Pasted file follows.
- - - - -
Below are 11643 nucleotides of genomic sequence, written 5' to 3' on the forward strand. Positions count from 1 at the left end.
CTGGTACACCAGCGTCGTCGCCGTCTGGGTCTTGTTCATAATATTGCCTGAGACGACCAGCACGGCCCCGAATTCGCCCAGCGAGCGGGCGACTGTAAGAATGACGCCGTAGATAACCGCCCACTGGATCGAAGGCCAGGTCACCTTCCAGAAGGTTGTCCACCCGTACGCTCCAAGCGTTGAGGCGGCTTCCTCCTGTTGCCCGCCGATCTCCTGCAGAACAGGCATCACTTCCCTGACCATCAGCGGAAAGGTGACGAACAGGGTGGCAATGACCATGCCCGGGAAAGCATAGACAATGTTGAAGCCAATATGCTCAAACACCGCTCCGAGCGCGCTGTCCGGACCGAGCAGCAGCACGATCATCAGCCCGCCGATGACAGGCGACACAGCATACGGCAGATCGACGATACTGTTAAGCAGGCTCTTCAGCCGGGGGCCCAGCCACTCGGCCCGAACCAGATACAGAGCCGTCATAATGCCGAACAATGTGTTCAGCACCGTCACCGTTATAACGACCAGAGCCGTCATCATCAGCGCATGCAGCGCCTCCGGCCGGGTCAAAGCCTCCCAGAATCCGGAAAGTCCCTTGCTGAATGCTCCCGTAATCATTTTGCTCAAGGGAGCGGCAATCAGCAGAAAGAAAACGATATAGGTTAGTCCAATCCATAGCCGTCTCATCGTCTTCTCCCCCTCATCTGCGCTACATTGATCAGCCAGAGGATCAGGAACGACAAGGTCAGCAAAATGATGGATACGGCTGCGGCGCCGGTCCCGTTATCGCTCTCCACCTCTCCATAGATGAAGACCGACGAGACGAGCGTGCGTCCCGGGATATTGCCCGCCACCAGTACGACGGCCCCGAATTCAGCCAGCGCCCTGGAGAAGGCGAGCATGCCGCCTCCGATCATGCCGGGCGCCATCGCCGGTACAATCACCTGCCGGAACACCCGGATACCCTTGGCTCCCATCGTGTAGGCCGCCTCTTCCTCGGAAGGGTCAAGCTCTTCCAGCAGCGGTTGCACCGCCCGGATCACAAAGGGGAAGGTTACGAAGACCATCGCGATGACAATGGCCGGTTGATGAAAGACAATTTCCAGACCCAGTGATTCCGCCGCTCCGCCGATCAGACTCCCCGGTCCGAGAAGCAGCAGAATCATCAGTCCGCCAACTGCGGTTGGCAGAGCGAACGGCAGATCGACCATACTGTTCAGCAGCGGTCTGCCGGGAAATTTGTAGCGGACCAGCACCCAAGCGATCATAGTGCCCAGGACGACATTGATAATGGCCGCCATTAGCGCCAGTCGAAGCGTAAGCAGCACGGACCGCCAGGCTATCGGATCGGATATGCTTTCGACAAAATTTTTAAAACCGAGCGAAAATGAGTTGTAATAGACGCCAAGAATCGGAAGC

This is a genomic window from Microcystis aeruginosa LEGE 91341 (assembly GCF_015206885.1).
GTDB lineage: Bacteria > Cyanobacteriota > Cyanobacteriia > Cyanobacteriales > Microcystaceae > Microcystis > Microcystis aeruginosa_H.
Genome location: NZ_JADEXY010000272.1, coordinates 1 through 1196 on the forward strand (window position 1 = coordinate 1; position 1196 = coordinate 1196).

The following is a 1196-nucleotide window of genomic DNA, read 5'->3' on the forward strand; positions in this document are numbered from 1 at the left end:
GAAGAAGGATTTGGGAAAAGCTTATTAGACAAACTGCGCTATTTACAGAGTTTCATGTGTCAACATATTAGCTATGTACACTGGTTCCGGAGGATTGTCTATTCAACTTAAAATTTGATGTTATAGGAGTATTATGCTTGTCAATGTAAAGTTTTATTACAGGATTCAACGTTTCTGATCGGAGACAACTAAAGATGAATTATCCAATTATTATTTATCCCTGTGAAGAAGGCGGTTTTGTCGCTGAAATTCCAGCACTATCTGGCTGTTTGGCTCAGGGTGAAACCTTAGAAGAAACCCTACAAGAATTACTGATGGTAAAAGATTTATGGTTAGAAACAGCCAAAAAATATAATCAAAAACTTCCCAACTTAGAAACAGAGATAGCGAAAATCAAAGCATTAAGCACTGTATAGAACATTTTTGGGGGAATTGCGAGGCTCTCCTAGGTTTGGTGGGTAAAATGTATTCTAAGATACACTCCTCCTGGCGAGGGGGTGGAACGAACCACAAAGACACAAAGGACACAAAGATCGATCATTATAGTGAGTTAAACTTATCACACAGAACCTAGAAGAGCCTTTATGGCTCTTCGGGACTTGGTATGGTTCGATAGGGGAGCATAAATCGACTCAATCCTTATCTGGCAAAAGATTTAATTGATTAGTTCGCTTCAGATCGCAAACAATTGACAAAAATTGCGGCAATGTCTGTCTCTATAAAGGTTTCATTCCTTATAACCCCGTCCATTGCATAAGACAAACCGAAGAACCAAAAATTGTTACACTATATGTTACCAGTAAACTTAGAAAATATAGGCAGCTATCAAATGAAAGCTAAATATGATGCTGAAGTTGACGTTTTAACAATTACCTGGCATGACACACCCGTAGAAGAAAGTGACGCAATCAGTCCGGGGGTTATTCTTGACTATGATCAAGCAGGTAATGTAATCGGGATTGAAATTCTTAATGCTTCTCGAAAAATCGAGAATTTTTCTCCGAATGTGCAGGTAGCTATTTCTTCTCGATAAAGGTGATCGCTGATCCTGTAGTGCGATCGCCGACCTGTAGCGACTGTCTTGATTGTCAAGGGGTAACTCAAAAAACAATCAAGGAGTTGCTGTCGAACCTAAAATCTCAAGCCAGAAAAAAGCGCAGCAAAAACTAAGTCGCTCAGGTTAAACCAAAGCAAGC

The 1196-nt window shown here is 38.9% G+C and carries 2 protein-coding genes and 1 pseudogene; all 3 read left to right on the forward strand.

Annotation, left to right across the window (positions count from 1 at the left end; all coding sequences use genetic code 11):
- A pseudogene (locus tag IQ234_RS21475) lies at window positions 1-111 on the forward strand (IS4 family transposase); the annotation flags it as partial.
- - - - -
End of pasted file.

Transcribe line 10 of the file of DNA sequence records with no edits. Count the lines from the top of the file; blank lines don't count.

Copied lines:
- A pseudogene (locus tag IQ234_RS21475) lies at window positions 1-111 on the forward strand (IS4 family transposase); the annotation flags it as partial.